Herefordshire village primary school could shut

Related Stories

A village primary school in Herefordshire could be shut in August next year.

Dilwyn Church of England Primary School has 31 pupils and 21 unfilled places, Herefordshire Council said.

Its cabinet will make a final decision after a statutory notice to close the school is issued in September.

The council stated a report said consultation responses showed strong community support to keep it open, but did not offer solutions to issues.

The school's problems included low pupil numbers, the range of different options available to children and how financially sustainable it was.

'Always difficult'

The council said there have been up to 36 pupils in all but one of the four preceding years.

St Mary's RC High School in Lugwardine had submitted a proposal to work in close partnership with the school, the council said.

However, it added that cabinet members did not believe that would address problems such as pupil numbers and finance.

Councillor Phillip Price, cabinet member for ICT, education and performance, said: "Decisions to close schools are always difficult, but we are currently in a climate of budget reductions, cuts and falling pupil numbers.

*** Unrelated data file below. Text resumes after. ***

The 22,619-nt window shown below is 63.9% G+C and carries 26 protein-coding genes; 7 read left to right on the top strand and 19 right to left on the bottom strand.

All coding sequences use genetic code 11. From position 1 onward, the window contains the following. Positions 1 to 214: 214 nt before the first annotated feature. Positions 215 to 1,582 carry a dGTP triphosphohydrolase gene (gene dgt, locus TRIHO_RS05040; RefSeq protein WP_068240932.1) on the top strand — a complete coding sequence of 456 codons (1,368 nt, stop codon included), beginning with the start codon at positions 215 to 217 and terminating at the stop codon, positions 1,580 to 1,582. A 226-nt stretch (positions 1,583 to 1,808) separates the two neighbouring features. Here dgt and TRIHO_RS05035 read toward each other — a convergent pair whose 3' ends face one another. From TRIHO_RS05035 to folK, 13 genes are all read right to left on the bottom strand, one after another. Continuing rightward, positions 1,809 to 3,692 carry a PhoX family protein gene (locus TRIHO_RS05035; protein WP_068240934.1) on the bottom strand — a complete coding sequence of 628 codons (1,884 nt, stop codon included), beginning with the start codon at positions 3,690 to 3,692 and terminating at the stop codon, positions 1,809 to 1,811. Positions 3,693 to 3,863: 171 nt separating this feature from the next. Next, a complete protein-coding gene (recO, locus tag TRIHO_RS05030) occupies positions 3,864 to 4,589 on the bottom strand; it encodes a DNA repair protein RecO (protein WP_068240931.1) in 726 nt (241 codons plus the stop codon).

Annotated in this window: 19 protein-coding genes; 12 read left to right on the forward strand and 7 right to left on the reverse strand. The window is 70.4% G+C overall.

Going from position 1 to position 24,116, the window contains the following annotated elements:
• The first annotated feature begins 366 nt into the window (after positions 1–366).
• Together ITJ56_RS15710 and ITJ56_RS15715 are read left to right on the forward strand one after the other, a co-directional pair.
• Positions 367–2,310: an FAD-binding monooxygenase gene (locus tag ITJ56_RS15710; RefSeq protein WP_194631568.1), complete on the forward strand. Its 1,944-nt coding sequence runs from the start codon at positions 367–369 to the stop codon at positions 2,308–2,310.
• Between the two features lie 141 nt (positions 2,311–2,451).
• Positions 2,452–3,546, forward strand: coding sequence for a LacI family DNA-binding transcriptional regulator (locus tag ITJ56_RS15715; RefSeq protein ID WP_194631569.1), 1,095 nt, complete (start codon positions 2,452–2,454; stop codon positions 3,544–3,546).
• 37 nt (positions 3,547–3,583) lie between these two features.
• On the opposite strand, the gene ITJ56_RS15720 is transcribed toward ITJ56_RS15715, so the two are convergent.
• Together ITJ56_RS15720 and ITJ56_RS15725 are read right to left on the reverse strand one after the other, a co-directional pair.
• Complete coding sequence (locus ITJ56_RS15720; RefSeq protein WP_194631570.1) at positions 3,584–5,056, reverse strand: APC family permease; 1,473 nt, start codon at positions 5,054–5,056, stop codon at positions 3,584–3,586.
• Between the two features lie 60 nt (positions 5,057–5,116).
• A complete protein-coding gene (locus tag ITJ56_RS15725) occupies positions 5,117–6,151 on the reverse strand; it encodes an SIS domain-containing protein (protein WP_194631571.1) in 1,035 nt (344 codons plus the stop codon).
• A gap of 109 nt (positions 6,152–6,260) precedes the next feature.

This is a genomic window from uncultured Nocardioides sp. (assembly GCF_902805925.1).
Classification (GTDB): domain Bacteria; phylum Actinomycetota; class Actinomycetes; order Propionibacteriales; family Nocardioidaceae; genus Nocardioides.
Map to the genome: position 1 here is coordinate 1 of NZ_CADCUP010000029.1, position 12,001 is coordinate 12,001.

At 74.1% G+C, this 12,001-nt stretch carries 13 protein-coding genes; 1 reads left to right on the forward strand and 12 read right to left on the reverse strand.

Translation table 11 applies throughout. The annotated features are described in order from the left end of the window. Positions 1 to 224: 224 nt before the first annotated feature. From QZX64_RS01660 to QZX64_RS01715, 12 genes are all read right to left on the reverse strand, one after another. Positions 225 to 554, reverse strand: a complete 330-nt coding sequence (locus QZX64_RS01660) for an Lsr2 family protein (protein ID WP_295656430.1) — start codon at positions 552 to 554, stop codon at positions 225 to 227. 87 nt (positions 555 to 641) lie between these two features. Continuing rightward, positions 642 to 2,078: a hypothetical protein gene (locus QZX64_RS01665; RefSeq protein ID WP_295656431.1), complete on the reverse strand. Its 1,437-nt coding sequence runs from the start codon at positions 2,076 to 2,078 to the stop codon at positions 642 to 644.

"In this particular case, the review concluded that despite a desire to keep the school open, there are no robust proposals in place to guarantee this."

After the statutory notice is issued early in September, there will be a six-week period during which comments or objections may be made before a final decision is made.

More on This Story

Related Stories

The BBC is not responsible for the content of external Internet sites

BBC Hereford & Worcester

Weather

Worcester

13 °C 8 °C

Features & Analysis

Elsewhere on the BBC

  • MoviesMovie magic

    Tech that reads your desires is helping to increase your odds of producing a hit film, says BBC Future

Programmes

  • Ade Adepitan at the ColosseumThe Travel Show Watch

    The challenge of providing disabled access at Europe’s leading ancient monuments

BBC © 2014 The BBC is not responsible for the content of external sites. Read more.

This page is best viewed in an up-to-date web browser with style sheets (CSS) enabled. While you will be able to view the content of this page in your current browser, you will not be able to get the full visual experience. Please consider upgrading your browser software or enabling style sheets (CSS) if you are able to do so.